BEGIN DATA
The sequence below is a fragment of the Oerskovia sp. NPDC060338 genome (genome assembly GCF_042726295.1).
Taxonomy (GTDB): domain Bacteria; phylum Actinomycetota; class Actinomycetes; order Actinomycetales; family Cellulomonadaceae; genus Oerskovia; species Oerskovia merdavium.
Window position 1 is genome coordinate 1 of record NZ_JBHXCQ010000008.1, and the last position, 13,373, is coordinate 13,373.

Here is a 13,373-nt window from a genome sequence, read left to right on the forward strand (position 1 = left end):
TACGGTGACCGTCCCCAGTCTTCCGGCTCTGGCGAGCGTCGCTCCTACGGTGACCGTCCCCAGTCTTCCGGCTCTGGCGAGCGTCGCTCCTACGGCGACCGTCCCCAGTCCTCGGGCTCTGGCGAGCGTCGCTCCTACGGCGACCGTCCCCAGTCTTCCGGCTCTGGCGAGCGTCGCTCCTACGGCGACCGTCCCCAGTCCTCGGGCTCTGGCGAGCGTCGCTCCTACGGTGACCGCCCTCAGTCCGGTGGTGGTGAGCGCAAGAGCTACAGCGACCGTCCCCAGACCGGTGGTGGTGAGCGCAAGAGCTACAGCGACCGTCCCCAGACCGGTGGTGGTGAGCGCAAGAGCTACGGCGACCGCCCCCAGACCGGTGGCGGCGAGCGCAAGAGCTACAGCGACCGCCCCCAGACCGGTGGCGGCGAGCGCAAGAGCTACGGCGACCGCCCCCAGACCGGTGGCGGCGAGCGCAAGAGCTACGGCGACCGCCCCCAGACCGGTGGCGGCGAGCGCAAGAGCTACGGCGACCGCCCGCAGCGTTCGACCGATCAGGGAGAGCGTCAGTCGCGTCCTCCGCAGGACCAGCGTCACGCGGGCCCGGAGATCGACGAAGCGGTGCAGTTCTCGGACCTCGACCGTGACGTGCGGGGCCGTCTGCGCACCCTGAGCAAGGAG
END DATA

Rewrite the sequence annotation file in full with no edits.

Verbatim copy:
The sequence below is a fragment of the Oerskovia sp. NPDC060338 genome (genome assembly GCF_042726295.1).
Taxonomy (GTDB): domain Bacteria; phylum Actinomycetota; class Actinomycetes; order Actinomycetales; family Cellulomonadaceae; genus Oerskovia; species Oerskovia merdavium.
Window position 1 is genome coordinate 1 of record NZ_JBHXCQ010000008.1, and the last position, 13,373, is coordinate 13,373.

Here is a 13,373-nt window from a genome sequence, read left to right on the forward strand (position 1 = left end):
TACGGTGACCGTCCCCAGTCTTCCGGCTCTGGCGAGCGTCGCTCCTACGGTGACCGTCCCCAGTCTTCCGGCTCTGGCGAGCGTCGCTCCTACGGCGACCGTCCCCAGTCCTCGGGCTCTGGCGAGCGTCGCTCCTACGGCGACCGTCCCCAGTCTTCCGGCTCTGGCGAGCGTCGCTCCTACGGCGACCGTCCCCAGTCCTCGGGCTCTGGCGAGCGTCGCTCCTACGGTGACCGCCCTCAGTCCGGTGGTGGTGAGCGCAAGAGCTACAGCGACCGTCCCCAGACCGGTGGTGGTGAGCGCAAGAGCTACAGCGACCGTCCCCAGACCGGTGGTGGTGAGCGCAAGAGCTACGGCGACCGCCCCCAGACCGGTGGCGGCGAGCGCAAGAGCTACAGCGACCGCCCCCAGACCGGTGGCGGCGAGCGCAAGAGCTACGGCGACCGCCCCCAGACCGGTGGCGGCGAGCGCAAGAGCTACGGCGACCGCCCCCAGACCGGTGGCGGCGAGCGCAAGAGCTACGGCGACCGCCCGCAGCGTTCGACCGATCAGGGAGAGCGTCAGTCGCGTCCTCCGCAGGACCAGCGTCACGCGGGCCCGGAGATCGACGAAGCGGTGCAGTTCTCGGACCTCGACCGTGACGTGCGGGGCCGTCTGCGCACCCTGAGCAAGGAG